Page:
Are you interested in pedaling solo but not-so-sure about the prospect of being out there alone? Maybe you’re wondering – How do I navigate the trails? What happens if I break my bike and can’t fix it? Where should I ride?
Stop worrying! Riding by yourself doesn’t have to be scary – in fact – riding by yourself can be one of the most wonderful and freeing experiences you can have on a bike. There is no pressure, no agenda – just you and the wide open trail.
Here are my tips for making be sure your introduction to solo riding is a positive one.
1. Start Small, Build Up
You do not need to attempt to ride the entire Colorado trail on your first solo ride. Start with a trail that you are familiar with! As you get more comfortable riding solo, start exploring new trails or slightly longer rides. Build up and venture out one ride at a time!
2. Tell Someone
Doesn’t matter if you are riding for 30 minutes or 30 miles, tell someone your riding plan! Where do you plan on riding and how long do you expect to be gone? This might be the single most important step in riding solo. Shoot a friend a text, write it on a sticky note on your fridge – just tell someone where you are going.
There are lots of great tools out there to help you safely navigate trails. I highly recommend having both a digital map AND a paper map when you are out adventuring. Keep a trusty paper map in a waterproof bag just in case you break your screen, your phone battery dies or your GPS goes flying down a hillside.
My person favorite navigation app to use is Trailforks. The app can be easily accessed from my phone and allows me to…
Easily see trail distance and elevation profiles.
Know where I am! A little blue dot will tell you exactly where you are on the trail map allowing you easily to identify intersections and remaining distance to the next junction.
Find suggested riding routes and trail direction
Keep navigating even with no cell service! As long as you’ve downloaded your regional map in advance, the app will continue to work even without service.
Tell people where I am in an emergency. The “Emergency Info” button (found on the main menu, upper left corner) will give you your exact latitude and longitude.
Another popular trail app is MTB project. Checkout both apps to determine which has the most accurate trail coverage for your area.
4. Plan your pack
I have a confession to make. I’m an over-packer. I like to be prepared because….you just never know! I always ride with a pack stocked with more water thank I think I need, extra snacks, a basic first aid kit, extra riding gloves, tools and an extra layer for warmth. Save your minimalist tendencies for decorating your living room – riding solo is about being prepared.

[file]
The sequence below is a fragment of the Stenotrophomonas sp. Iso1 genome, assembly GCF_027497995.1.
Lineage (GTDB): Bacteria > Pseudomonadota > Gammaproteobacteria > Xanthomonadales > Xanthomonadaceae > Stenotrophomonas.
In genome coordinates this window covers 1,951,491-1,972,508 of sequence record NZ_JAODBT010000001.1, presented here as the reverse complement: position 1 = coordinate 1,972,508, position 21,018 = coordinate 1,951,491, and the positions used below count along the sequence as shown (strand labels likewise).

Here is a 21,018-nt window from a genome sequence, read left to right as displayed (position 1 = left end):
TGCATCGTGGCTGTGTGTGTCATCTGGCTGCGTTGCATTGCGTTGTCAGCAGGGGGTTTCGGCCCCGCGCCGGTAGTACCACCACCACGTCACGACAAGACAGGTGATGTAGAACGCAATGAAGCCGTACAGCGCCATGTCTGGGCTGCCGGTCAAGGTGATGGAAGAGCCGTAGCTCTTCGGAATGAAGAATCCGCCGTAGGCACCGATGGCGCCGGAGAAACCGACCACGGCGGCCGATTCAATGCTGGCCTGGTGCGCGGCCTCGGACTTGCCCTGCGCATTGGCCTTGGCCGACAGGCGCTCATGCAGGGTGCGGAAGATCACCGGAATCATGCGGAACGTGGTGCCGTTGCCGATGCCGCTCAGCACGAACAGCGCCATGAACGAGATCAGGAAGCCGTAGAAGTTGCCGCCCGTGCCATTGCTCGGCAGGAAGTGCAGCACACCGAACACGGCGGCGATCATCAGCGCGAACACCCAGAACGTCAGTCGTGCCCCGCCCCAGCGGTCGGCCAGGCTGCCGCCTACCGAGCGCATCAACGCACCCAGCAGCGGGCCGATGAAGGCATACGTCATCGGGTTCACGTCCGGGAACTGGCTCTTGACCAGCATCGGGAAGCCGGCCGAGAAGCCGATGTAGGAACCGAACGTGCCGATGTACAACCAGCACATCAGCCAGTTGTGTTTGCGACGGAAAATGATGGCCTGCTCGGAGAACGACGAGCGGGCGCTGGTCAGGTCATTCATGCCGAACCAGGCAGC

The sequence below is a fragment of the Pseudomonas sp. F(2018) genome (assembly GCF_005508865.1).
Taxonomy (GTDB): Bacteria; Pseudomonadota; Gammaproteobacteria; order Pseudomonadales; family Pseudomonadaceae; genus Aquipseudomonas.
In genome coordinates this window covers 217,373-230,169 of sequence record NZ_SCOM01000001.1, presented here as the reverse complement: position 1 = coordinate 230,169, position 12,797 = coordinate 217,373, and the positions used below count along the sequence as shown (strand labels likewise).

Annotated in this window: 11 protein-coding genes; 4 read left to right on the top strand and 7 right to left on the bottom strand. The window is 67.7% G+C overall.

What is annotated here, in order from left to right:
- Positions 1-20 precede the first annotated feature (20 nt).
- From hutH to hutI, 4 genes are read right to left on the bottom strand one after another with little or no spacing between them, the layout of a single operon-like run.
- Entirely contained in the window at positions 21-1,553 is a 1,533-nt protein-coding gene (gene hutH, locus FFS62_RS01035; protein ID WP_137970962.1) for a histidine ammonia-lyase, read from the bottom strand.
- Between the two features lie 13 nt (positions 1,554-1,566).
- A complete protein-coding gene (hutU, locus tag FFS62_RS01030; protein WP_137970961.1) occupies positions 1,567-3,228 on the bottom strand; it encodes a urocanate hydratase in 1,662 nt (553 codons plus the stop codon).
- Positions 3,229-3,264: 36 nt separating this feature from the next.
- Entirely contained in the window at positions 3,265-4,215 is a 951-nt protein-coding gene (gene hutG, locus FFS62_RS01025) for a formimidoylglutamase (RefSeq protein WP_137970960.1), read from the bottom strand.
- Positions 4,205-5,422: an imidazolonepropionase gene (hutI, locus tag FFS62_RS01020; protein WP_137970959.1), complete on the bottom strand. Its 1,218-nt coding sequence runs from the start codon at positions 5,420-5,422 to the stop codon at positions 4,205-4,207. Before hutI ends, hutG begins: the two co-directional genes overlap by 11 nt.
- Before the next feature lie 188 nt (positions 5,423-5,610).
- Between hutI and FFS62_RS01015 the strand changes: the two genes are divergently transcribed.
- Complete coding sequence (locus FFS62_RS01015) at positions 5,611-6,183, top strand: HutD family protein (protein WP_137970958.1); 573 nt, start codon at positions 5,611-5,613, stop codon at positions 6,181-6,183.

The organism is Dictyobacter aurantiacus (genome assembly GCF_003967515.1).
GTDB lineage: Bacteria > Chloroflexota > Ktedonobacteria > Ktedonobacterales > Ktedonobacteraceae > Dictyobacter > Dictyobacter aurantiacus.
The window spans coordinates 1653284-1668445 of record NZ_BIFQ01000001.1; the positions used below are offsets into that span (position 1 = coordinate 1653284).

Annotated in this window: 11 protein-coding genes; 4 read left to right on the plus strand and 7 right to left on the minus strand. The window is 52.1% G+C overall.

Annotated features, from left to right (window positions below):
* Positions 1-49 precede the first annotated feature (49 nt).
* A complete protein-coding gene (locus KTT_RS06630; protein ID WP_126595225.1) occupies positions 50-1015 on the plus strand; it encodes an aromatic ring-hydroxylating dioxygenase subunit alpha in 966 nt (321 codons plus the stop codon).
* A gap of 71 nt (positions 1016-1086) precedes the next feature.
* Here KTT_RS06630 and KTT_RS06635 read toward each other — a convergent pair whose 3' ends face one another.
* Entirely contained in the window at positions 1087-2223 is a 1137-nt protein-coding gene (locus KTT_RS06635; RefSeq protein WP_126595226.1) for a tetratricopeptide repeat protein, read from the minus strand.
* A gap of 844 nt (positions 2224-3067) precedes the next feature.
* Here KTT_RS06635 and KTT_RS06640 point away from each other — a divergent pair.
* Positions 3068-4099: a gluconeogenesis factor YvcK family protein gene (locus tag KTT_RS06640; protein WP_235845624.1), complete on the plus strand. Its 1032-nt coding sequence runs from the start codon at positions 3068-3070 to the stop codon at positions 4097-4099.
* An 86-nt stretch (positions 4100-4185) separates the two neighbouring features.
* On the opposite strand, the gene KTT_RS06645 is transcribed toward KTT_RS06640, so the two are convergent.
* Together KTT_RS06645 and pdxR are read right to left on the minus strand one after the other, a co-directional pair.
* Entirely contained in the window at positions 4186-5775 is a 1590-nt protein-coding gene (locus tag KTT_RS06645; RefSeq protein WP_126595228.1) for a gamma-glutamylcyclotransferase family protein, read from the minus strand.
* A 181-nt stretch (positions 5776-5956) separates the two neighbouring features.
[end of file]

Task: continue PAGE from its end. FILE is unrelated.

The reality is, more often than not, these extra supplies end up going to random strangers on the trail. Need a bandaid? Ran out of water? Missing a tool? #trailkarma
When it comes to tools, I carry my multi-tool with chain breaker, a spare derailleur hanger, extra chain links, a spare tube and a tire pump. I recommend you know the basics of repairing a flat tire before venturing into the wilderness on your own. Even if you aren’t a master mechanic, just having the supplies with you will allow a nice stranger on the trail to lend a hand in the event on a mechanical malfunction.
5. What’s the weather?
You would think this one goes without saying, but please please please be sure to check the weather forecast before you head out for your ride. There is nothing worse than getting caught unexpectedly in a rain shower when you are our riding. Some trails (especially clay soil) can become simply un-rideable when wet – not to mention how miserable it is being cold and wet. When it comes to you vs. mother nature, mother nature always wins.
6. Ding, ding, ding!
I don’t like surprising other people or wildlife on the trails. To let folks know I’m coming, without obnoxiously yelling or blasting music, I like using my Timber mountain biking bell. The bell can be turned on when I need it, and easily silenced when I don’t with the quick flip of a lever. I’ll use the motion-activated bell when I’m bombing downhill, on a busy trail with lots of users or in bear territory (along with my handy canister of bear spray).
7. Know the risks. Know your limitations.
Mountain biking comes with some inherent risks and that’s okay because so do most things in life. It shouldn’t stop you from hitting the trails. I save the higher risk features for when I have other riders out with me on the trail. If I ride up on a high consequence feature (think: cliff exposure) and I’m not 100% sure I can ride it, I skip it. On the flip side, I’ll try lower consequence features all day long when I’m riding solo. I love trying punchy technical climbs on the trail with zero pressure from onlookers.
8. Don’t ride further than you can walk
I’m not a bike mechanic and while I carry some basic bike tools and spare parts, I can’t fix everything. There is always a chance I’ll need to walk my bike out if something catastrophic breaks. Because of that, when riding solo I never rider further than I can walk back to my car.